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Cochlear Implants Int. 2015 Sep;16 Suppl 3:S79-90. doi: 10.1179/1467010015Z.000000000266.

Perception of the pitch and naturalness of popular music by cochlear implant users.



To assess the perceived pitch and naturalness of popular music by cochlear implant (CI) users.


Eleven experienced post-lingually deafened adult CI users rated the pitch, naturalness, and clarity of a popular song with 10 frequency allocation settings, including the default. The alternative settings all had logarithmic frequency spacing and frequency shifts of less than one octave compared with the default map. For maps which were perceived as having incorrect pitch, participants adjusted the pitch of the song in real time using a slider, in order to normalize it, and the amount of adjustment was recorded.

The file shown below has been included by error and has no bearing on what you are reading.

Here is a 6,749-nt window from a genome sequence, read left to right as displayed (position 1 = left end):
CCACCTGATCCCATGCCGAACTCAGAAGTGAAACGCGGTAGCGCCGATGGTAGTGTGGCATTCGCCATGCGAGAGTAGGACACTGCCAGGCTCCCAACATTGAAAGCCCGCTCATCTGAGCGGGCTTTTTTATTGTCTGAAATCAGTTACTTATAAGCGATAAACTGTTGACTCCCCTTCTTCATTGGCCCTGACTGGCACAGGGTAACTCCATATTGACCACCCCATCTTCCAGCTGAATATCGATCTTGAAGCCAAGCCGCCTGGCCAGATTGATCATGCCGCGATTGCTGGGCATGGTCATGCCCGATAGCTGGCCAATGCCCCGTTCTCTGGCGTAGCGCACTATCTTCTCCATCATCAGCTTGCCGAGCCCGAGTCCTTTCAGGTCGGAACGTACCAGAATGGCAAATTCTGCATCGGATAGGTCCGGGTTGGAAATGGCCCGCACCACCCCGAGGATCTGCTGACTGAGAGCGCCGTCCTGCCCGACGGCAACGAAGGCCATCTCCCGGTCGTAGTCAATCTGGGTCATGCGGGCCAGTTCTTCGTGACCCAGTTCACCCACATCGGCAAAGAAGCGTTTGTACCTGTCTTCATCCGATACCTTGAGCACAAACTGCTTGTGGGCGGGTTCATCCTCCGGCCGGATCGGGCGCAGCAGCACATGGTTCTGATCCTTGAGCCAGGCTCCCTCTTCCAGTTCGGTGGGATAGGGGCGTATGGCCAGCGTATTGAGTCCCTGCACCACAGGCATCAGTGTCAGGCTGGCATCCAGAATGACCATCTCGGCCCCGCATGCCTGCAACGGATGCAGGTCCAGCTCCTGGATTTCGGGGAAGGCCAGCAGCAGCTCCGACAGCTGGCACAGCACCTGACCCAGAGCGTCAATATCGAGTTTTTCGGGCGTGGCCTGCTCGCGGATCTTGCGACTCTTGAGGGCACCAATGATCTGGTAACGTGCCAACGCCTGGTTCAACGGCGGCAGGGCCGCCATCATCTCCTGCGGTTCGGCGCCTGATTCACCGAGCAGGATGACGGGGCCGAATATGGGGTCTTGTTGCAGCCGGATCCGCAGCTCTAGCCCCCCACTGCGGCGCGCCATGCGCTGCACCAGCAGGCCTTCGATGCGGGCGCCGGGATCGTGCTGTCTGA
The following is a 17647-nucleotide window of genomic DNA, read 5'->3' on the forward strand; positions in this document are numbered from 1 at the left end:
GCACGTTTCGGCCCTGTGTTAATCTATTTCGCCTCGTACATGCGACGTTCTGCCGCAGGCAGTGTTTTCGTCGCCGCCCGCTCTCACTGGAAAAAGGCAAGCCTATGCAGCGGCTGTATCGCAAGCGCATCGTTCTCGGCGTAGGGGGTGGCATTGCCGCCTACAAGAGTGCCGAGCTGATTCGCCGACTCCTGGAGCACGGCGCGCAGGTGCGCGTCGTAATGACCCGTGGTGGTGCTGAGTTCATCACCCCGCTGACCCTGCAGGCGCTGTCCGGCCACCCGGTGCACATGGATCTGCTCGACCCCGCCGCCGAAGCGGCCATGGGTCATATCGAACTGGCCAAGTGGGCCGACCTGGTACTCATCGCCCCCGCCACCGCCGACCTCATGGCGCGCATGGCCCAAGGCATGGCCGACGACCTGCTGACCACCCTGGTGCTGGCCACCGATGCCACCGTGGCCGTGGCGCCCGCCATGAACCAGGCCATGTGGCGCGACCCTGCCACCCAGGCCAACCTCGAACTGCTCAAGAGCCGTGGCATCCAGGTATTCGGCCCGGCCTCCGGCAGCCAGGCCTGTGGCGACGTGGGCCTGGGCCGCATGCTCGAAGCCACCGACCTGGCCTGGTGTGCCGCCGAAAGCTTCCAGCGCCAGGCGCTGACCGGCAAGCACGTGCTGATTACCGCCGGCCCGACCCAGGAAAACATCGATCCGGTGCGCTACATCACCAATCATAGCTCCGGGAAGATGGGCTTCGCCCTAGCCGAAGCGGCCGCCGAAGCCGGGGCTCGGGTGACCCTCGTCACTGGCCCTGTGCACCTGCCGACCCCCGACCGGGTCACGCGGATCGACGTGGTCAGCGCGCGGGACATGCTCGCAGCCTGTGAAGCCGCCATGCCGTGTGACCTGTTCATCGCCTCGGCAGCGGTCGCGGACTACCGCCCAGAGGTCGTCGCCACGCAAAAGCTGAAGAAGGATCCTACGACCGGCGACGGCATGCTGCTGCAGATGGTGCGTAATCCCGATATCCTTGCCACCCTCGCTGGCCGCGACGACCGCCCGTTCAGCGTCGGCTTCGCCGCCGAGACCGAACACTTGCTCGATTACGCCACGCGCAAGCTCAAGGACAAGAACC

The default map was rated as having close to correct pitch. Naturalness rating was negatively correlated with basal shift from a baseline logarithmic map, which was the same as the default map for basal electrodes (R(2) = 0.77). Ratings of the clarity of the lyrics were adversely affected by basal shift. The majority of participants were able to rate and adjust pitch appropriately. The frequency shift in the map was highly correlated with participants' adjustments of the pitch slider (R(2) = 0.94), but the adjustments were less than expected for the majority of participants.


The pitch ratings for the default allocation suggest that participants have acclimatized to their processors' frequency allocations. Adjustment of the pitch of the song was possible for the majority and suggested that all but one participant was experiencing frequency compression. Expansion of the frequency allocation might help to alleviate this.


Adjustment of the pitch of a popular song could be helpful for tuning CIs.


Cochlear Implant; Frequency; Mapping; Music; Pitch; Sound Quality; Tuning

[Indexed for MEDLINE]

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